Translated by Lindsey de Haan
Our country lacks highly qualified professionals with the skills and abilities that enable it to assume an important role in regard to research and development and increased levels of competitiveness globally. According to official figures, there are currently only 12 million people in Mexico with higher education degrees and about 200,000 with a graduate degree. The last INEGI [National Institute of Statistics and Geography] census indicated that only 1.3 percent of the population between the ages of 25 and 29 have graduate level education: 1.2 percent have a master’s degree and 0.1 percent have doctorates.
The creation of the National Council of Science and Technology (CONACYT) in 1971 marked a turning point for the establishment of policies promoting graduate studies. According to Dr. Rosaura Ruiz Gutiérrez, former president of the Mexican Council of Graduate Studies (COMEPO), although between 1970 and 1980 the supply of graduate programs increased, these programs do not comply with the requirements of "quality and relevance" and have caused "heterogeneity, dispersal and diversification" of such studies, because they were created without long-term planning, "in turn they were designed to meet particular demands, external pressures or government initiatives".
Currently, under the National Program for Quality Graduate Programs (CPNP) of CONACYT, there are 1,601 specialty programs, masters and doctoral degrees in the country at the corresponding levels: recently created, under development, established and internationally competitive. However, if we consider only the last two, in terms of their relevance, productivity and collaboration with various sectors of society and institutions, the number shrinks to 532 established programs, of which only 133 are internationally competitive.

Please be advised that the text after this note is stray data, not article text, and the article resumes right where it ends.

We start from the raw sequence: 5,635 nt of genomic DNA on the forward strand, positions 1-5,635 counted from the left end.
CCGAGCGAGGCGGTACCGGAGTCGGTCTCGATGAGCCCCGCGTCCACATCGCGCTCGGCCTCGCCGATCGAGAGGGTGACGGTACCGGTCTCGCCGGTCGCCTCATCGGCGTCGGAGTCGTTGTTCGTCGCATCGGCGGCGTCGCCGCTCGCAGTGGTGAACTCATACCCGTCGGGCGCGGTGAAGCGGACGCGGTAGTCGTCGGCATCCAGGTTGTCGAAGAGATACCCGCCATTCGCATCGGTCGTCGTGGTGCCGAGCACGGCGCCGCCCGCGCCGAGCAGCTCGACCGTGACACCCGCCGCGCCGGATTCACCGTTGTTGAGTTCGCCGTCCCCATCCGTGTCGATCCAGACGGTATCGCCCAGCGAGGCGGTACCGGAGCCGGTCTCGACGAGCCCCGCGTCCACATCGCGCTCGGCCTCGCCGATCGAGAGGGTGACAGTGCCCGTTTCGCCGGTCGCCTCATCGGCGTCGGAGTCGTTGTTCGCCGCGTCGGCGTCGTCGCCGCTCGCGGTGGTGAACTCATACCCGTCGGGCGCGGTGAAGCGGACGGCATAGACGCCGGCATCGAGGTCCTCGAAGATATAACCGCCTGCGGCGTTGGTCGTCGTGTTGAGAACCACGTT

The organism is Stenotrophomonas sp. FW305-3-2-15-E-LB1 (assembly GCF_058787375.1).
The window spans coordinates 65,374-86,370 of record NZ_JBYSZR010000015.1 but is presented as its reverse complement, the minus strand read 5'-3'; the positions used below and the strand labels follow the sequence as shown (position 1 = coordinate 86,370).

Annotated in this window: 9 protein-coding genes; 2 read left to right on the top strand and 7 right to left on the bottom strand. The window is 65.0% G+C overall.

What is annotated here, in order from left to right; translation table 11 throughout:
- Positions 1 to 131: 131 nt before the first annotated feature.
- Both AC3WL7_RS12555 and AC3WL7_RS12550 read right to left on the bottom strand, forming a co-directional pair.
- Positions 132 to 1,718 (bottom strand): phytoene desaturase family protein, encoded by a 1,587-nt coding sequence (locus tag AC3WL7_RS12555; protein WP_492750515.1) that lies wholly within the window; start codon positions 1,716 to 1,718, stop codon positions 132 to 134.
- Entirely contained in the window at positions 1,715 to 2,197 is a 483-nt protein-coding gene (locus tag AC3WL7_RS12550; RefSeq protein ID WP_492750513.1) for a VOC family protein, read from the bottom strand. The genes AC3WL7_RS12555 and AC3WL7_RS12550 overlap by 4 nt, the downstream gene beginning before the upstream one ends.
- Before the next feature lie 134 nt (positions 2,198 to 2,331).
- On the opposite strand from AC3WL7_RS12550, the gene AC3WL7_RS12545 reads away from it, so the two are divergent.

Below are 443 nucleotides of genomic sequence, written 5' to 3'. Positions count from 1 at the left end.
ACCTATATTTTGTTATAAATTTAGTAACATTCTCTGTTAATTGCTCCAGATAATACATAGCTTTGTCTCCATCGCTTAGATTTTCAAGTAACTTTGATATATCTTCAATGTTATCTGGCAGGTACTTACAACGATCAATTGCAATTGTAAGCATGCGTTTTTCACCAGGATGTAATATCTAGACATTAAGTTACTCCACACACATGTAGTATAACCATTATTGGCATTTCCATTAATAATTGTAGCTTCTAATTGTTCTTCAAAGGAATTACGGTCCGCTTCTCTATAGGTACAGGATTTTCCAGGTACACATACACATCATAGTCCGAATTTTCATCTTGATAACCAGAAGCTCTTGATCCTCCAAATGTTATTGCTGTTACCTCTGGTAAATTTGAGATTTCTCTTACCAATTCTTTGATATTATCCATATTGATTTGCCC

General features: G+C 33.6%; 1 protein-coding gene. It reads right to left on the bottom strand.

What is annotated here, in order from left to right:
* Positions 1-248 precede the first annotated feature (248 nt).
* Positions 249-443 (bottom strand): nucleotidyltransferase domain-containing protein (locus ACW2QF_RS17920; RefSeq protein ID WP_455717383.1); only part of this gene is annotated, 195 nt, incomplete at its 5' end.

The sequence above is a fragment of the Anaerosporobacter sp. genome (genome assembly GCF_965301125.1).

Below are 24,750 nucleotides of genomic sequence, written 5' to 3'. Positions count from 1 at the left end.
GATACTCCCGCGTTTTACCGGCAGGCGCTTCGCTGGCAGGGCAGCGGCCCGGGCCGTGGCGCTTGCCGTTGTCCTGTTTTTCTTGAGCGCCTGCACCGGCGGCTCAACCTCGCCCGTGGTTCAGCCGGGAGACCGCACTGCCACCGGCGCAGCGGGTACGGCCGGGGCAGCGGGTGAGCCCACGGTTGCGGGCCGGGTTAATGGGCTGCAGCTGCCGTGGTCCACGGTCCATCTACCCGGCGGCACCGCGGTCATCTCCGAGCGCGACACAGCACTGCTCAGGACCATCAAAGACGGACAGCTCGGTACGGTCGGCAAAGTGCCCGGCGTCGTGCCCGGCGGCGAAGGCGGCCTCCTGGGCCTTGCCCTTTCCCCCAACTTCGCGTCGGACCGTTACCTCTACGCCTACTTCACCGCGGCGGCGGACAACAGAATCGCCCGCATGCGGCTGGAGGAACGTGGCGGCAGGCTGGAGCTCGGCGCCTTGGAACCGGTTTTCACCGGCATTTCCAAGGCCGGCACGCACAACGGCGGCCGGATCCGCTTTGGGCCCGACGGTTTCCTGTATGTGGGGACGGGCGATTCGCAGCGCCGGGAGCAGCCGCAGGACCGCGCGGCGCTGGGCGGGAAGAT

With respect to established programs, the Federal District [Mexico City] is located in the first position with 128, followed by Nuevo León with 57, and the State of Mexico with 39. While the supply of internationally competitive programs, Mexico City tops the list with 79 programs, with Baja California offering 10 and Guanajuato 8. It is noteworthy that 13 institutions offer between 1 and 5 programs at these levels. In the states of Campeche, Quintana Roo and Nayarit none are offered.
In this sense, the limited supply of high-level studies is one of the factors influencing the decision of thousands of students to migrate to more developed countries in order to continue their education, and then later they choose to continue to live in these countries because of increased job opportunities, competitive wages and a better quality of life, among other factors. The vast majority do so with a grant; between 1971 and 2005, CONACYT awarded 135,038.
This phenomenon is known as "brain drain", a term coined by the British Royal Society to describe the flow of scientists to the United States and Canada in the fifties. According to the study "Measuring the International Mobility of Skilled Workers from 1990 to 2000", our country was ranked as the country with the sixth largest number of highly skilled migrants, with 901,347. However, a study by the UNAM last year said that Mexico is the fourth highest world exporter of brains, behind the United Kingdom, Philippines and India.
In late 2007, the CONACYT reported that Mexico lost an annual average of 130,000 "brains". ... Meanwhile, in March 2009, then Secretary of Higher Education, Rodolfo Tuirán claimed there are 575,000 Mexicans with undergraduate and graduate studies living abroad, of which 96 percent live in the United States and 4 percent in Europe.
In 1940, Albert Einstein warned that
"only those people and countries will be successful who understand how to generate knowledge and how to protect it, how to find young people who have the ability to do so and make sure they stay in the country."Under this scheme, continuing to follow the same path, Mexico will continue wasting human and financial resources to the detriment of our national development.
*Simón Vargas Aguilar is President of Education and Training with Values, Inc. and an analyst regarding issues of security, education and justice. Spanish original